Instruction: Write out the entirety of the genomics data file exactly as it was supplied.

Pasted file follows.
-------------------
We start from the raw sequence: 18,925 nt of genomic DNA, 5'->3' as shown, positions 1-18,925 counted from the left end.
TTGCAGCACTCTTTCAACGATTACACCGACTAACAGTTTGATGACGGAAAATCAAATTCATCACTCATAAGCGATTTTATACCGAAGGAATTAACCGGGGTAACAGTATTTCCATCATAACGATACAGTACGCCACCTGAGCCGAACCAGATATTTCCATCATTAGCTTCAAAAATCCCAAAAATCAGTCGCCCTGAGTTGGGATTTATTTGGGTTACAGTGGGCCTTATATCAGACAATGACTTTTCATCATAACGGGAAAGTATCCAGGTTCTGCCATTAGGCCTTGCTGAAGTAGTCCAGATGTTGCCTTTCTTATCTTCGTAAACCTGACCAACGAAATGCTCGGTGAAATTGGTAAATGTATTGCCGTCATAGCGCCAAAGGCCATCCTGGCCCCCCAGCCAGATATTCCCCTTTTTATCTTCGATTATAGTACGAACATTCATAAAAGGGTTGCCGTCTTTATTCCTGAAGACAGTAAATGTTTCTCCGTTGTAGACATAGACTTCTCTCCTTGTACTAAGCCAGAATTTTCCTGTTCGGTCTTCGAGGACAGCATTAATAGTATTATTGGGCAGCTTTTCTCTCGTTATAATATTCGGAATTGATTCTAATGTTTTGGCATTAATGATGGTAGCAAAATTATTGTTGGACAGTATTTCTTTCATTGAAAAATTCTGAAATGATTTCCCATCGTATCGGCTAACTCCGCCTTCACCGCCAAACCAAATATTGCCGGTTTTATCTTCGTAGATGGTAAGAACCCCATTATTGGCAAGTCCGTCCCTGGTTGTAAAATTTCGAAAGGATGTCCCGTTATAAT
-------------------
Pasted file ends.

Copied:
We start from the raw sequence: 18,925 nt of genomic DNA, 5'->3' as shown, positions 1-18,925 counted from the left end.
TTGCAGCACTCTTTCAACGATTACACCGACTAACAGTTTGATGACGGAAAATCAAATTCATCACTCATAAGCGATTTTATACCGAAGGAATTAACCGGGGTAACAGTATTTCCATCATAACGATACAGTACGCCACCTGAGCCGAACCAGATATTTCCATCATTAGCTTCAAAAATCCCAAAAATCAGTCGCCCTGAGTTGGGATTTATTTGGGTTACAGTGGGCCTTATATCAGACAATGACTTTTCATCATAACGGGAAAGTATCCAGGTTCTGCCATTAGGCCTTGCTGAAGTAGTCCAGATGTTGCCTTTCTTATCTTCGTAAACCTGACCAACGAAATGCTCGGTGAAATTGGTAAATGTATTGCCGTCATAGCGCCAAAGGCCATCCTGGCCCCCCAGCCAGATATTCCCCTTTTTATCTTCGATTATAGTACGAACATTCATAAAAGGGTTGCCGTCTTTATTCCTGAAGACAGTAAATGTTTCTCCGTTGTAGACATAGACTTCTCTCCTTGTACTAAGCCAGAATTTTCCTGTTCGGTCTTCGAGGACAGCATTAATAGTATTATTGGGCAGCTTTTCTCTCGTTATAATATTCGGAATTGATTCTAATGTTTTGGCATTAATGATGGTAGCAAAATTATTGTTGGACAGTATTTCTTTCATTGAAAAATTCTGAAATGATTTCCCATCGTATCGGCTAACTCCGCCTTCACCGCCAAACCAAATATTGCCGGTTTTATCTTCGTAGATGGTAAGAACCCCATTATTGGCAAGTCCGTCCCTGGTTGTAAAATTTCGAAAGGATGTCCCGTTATAAT